Fostering A Culture Of Learning Is Worth The Investment, Here’s Why

Fostering A Culture Of Learning Is Worth The Investment
The new jobs that are emerging post-pandemic require quick thinking, creativity, and high social and emotional intelligence, making the ability to learn more invaluable. 
  • Companies hoping to future-proof their business would benefit from fostering a culture of learning.  
  • Reports have found that companies that effectively nurture their workforce’s desire to learn are at least 30% more likely to be market leaders in their industries.  
  • Upskilling and re-skilling efforts are now more important than ever as emerging technologies have the capabilities to replace workers in some fields.  

Creating a future-fit workforce is in the best interests of employers/companies, and there are a few ways to create this culture of constant learning and upskilling. 

Developing a learning culture takes time, but it’s worth the investment. 

A learning culture is important because it helps employers and companies capitalize on their employees’ potential to grow the business.  

How can a culture of learning begin? 

Firstly, employees and employers need to have a growth mindset and understand that you can always be learning. 

Fostering a learning culture is essential for growth, as well as building the capability for learners to feel like they can invest in themselves.  

It’s important to have conversations with employees about their performance and ask them how they are thinking about upping their skills and their investment in themselves.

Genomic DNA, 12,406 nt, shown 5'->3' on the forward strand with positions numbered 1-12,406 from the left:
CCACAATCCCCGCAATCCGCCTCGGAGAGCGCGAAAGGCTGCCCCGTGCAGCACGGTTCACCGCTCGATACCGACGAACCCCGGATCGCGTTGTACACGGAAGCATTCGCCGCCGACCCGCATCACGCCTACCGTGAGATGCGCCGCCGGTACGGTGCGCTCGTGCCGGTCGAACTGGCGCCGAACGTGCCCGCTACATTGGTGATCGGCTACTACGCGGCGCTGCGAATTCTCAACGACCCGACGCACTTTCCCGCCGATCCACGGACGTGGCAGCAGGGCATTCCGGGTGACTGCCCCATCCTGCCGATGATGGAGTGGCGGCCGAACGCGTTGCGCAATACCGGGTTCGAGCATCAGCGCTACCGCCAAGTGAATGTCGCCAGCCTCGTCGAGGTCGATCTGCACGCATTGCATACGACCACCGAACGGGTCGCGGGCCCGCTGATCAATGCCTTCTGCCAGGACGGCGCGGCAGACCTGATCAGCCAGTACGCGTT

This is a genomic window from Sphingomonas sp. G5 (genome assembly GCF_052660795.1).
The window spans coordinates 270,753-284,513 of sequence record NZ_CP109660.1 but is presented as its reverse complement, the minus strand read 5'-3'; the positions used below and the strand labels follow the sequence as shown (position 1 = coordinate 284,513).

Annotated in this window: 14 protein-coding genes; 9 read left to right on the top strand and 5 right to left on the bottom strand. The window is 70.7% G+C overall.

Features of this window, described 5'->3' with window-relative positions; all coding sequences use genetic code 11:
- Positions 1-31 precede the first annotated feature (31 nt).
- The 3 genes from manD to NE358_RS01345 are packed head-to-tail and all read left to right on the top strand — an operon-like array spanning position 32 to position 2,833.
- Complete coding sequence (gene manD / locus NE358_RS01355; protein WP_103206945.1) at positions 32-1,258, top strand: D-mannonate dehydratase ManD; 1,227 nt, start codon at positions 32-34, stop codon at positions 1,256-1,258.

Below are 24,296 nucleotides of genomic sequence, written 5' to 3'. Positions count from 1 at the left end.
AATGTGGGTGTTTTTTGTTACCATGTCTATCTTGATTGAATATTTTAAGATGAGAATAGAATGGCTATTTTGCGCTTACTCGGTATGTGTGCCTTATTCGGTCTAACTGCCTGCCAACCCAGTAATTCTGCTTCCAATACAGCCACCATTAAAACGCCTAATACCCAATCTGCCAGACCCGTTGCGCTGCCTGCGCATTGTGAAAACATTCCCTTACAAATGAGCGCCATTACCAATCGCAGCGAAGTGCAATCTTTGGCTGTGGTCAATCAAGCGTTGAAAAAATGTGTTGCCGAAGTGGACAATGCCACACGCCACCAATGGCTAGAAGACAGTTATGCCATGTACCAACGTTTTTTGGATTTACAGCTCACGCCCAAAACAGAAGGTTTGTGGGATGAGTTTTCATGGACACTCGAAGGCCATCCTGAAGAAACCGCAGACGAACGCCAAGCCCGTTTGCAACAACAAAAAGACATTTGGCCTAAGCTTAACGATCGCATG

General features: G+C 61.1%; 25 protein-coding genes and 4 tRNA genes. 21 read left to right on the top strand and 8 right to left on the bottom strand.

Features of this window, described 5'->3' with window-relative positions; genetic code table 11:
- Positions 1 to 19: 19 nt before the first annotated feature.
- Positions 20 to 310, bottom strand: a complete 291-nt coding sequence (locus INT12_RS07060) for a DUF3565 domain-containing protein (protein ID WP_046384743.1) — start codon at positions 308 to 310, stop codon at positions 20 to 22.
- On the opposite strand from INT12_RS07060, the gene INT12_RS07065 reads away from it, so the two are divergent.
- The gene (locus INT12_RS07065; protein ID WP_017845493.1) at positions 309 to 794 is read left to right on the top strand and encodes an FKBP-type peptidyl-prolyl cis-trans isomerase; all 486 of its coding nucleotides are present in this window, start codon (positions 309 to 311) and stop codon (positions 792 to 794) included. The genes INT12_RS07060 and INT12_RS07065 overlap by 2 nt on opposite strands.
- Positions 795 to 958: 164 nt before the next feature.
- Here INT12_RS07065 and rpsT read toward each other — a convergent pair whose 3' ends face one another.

Employers can then use all of that learning and capability building to fuel growth and innovation. 

There are behaviors and systems that employers need to change and drive that will aid employee engagement, which in turn will lead to increased productivity.  

How can employers create a culture of learning? 

  1. Employers need to be learner-obsessed. This really means walking in the customers’ and workers’ shoes. 
  2. Be data informed in the decisions that you make, and ensure that you’re using learning and skilling to support the broader business aspirations.  
  3. Do things in an accessible and inclusive way. Make sure that whatever you do is something that everybody can tap into, not just a certain section of the population. 
  4. Provide rewards: When introduced right, rewards can really assist in building a learning culture. Rewards can include publicly recognizing a learner’s success or financial incentives.  
  5. Encourage knowledge sharing: When employees are encouraged and rewarded for sharing knowledge, they will be more engaged in learning. 

What can companies do to reinforce the culture of learning? 

  • Implement learning days: The ability for every single person to have a certain number of days across the year that they can just dedicate to learning can prove to be very valuable. 
  • Cultural transformation needs storytelling: Highlight the stories of the people and the impact that they’ve had in terms of the culture.